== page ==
The Central Bank tweaked its policy rates Monday, a move designed to reduce market volatility. Meanwhile, main lending rates were left unchanged.
The bank raised its fixed deposit rate 25 basis points to 4.5 percent and cut its foreign exchange swap rate for rubles 25 basis points to 6.5 percent.
The decisions represent a more dovish stance than at the time of the last rate change, in September, when the bank raised all its rates 25 basis points to crack down on rising inflation.
"Basically, the Central Bank has signaled that going forward there will be a pause," said Vladimir Kolychev, chief economist at Rosbank. "The rate decision indicates that the current tightening has ended."
Most analysts had predicted no change in rates at Monday's meeting. A recent easing of inflation concerns and growing evidence of an economic slowdown have reduced pressure on the Central Bank to continue interest rates hikes.
However, an increase in the deposit rate has long been seen as likely at some point, as the step is in line with the bank's long-term strategy of reducing the spread between its deposit and lending rates, which determines the range in which money market rates fluctuate.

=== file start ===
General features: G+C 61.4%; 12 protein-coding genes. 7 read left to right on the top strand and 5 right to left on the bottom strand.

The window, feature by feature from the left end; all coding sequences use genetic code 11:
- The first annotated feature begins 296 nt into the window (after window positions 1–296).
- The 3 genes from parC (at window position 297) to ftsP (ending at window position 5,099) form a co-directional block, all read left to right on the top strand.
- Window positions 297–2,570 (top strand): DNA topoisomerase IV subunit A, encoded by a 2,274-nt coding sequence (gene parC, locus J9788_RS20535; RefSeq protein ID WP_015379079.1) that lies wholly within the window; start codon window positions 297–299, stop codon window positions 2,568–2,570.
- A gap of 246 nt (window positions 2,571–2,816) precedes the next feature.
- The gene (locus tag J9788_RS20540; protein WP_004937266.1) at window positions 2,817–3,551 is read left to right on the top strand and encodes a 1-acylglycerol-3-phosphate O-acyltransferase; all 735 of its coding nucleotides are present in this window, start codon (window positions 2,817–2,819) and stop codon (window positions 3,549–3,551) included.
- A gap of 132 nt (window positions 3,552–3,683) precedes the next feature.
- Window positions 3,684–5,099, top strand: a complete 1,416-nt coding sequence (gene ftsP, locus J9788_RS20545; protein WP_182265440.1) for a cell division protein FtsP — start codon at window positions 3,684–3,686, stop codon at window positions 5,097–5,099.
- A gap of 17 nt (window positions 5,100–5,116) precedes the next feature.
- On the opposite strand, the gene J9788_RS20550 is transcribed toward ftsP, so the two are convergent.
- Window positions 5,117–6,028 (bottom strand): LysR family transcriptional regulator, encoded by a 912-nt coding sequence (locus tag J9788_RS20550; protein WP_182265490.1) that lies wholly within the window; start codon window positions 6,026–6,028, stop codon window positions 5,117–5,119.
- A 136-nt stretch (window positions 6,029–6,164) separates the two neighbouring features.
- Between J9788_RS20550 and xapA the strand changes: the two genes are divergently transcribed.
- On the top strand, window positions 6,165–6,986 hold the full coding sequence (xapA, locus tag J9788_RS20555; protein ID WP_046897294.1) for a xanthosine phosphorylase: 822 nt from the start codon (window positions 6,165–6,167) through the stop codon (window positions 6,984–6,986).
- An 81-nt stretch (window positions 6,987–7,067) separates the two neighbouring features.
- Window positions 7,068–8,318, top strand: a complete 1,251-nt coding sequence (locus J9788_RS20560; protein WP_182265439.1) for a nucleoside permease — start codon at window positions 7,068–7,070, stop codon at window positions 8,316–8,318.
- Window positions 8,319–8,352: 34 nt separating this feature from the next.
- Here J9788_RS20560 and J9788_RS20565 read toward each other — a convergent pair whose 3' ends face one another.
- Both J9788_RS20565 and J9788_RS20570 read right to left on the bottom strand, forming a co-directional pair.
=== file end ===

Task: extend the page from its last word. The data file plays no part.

The rate cut for foreign currency swaps, which follows a similar cut in June, brings the currency swap rate into line with the fixed one-day repo rate.
The fixed one-day repo rate was left unchanged at 6.5 percent, with the auction repo rate unchanged at 5.5 percent and the overnight refinancing rate held at 8.25 percent, implying no change in the Central Bank's main lending rates.
Economic Development Minister Andrei Belousov said the economy has grown 3.5 percent in 2012, sticking with an earlier estimate by his ministry.
"Next year, going by fairly optimistic estimates, we will come closer to 4 percent [growth]," Belousov said at a meeting with President Vladimir Putin's campaign representatives Sunday, Interfax reported.